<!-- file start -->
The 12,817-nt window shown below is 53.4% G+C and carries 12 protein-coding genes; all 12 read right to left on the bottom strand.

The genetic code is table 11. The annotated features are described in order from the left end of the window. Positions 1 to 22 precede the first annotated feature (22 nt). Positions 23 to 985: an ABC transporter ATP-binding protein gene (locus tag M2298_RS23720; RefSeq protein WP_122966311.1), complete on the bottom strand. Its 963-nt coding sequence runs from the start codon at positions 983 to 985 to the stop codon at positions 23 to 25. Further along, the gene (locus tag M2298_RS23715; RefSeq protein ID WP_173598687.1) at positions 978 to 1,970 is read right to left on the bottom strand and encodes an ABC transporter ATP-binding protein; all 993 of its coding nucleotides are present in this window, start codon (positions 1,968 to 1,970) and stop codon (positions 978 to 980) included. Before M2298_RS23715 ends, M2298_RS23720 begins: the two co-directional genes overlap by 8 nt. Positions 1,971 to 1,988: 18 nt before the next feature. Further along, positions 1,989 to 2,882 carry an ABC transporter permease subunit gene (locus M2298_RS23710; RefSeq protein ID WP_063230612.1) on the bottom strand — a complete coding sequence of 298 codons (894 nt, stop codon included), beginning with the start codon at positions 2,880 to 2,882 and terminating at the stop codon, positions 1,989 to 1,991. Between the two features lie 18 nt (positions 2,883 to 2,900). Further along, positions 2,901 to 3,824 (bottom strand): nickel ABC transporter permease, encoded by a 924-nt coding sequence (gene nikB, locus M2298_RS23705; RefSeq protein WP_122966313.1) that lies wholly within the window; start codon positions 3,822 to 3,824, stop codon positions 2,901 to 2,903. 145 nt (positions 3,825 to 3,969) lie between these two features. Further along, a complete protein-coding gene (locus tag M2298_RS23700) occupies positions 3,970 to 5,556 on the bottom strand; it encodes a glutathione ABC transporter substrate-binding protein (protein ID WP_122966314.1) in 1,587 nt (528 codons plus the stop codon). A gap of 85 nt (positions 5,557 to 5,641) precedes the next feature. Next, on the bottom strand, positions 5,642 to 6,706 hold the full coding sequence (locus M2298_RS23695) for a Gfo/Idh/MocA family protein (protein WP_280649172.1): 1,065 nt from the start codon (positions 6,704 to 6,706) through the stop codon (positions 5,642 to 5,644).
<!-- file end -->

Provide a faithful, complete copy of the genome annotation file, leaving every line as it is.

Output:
The 12,817-nt window shown below is 53.4% G+C and carries 12 protein-coding genes; all 12 read right to left on the bottom strand.

The genetic code is table 11. The annotated features are described in order from the left end of the window. Positions 1 to 22 precede the first annotated feature (22 nt). Positions 23 to 985: an ABC transporter ATP-binding protein gene (locus tag M2298_RS23720; RefSeq protein WP_122966311.1), complete on the bottom strand. Its 963-nt coding sequence runs from the start codon at positions 983 to 985 to the stop codon at positions 23 to 25. Further along, the gene (locus tag M2298_RS23715; RefSeq protein ID WP_173598687.1) at positions 978 to 1,970 is read right to left on the bottom strand and encodes an ABC transporter ATP-binding protein; all 993 of its coding nucleotides are present in this window, start codon (positions 1,968 to 1,970) and stop codon (positions 978 to 980) included. Before M2298_RS23715 ends, M2298_RS23720 begins: the two co-directional genes overlap by 8 nt. Positions 1,971 to 1,988: 18 nt before the next feature. Further along, positions 1,989 to 2,882 carry an ABC transporter permease subunit gene (locus M2298_RS23710; RefSeq protein ID WP_063230612.1) on the bottom strand — a complete coding sequence of 298 codons (894 nt, stop codon included), beginning with the start codon at positions 2,880 to 2,882 and terminating at the stop codon, positions 1,989 to 1,991. Between the two features lie 18 nt (positions 2,883 to 2,900). Further along, positions 2,901 to 3,824 (bottom strand): nickel ABC transporter permease, encoded by a 924-nt coding sequence (gene nikB, locus M2298_RS23705; RefSeq protein WP_122966313.1) that lies wholly within the window; start codon positions 3,822 to 3,824, stop codon positions 2,901 to 2,903. 145 nt (positions 3,825 to 3,969) lie between these two features. Further along, a complete protein-coding gene (locus tag M2298_RS23700) occupies positions 3,970 to 5,556 on the bottom strand; it encodes a glutathione ABC transporter substrate-binding protein (protein ID WP_122966314.1) in 1,587 nt (528 codons plus the stop codon). A gap of 85 nt (positions 5,557 to 5,641) precedes the next feature. Next, on the bottom strand, positions 5,642 to 6,706 hold the full coding sequence (locus M2298_RS23695) for a Gfo/Idh/MocA family protein (protein WP_280649172.1): 1,065 nt from the start codon (positions 6,704 to 6,706) through the stop codon (positions 5,642 to 5,644).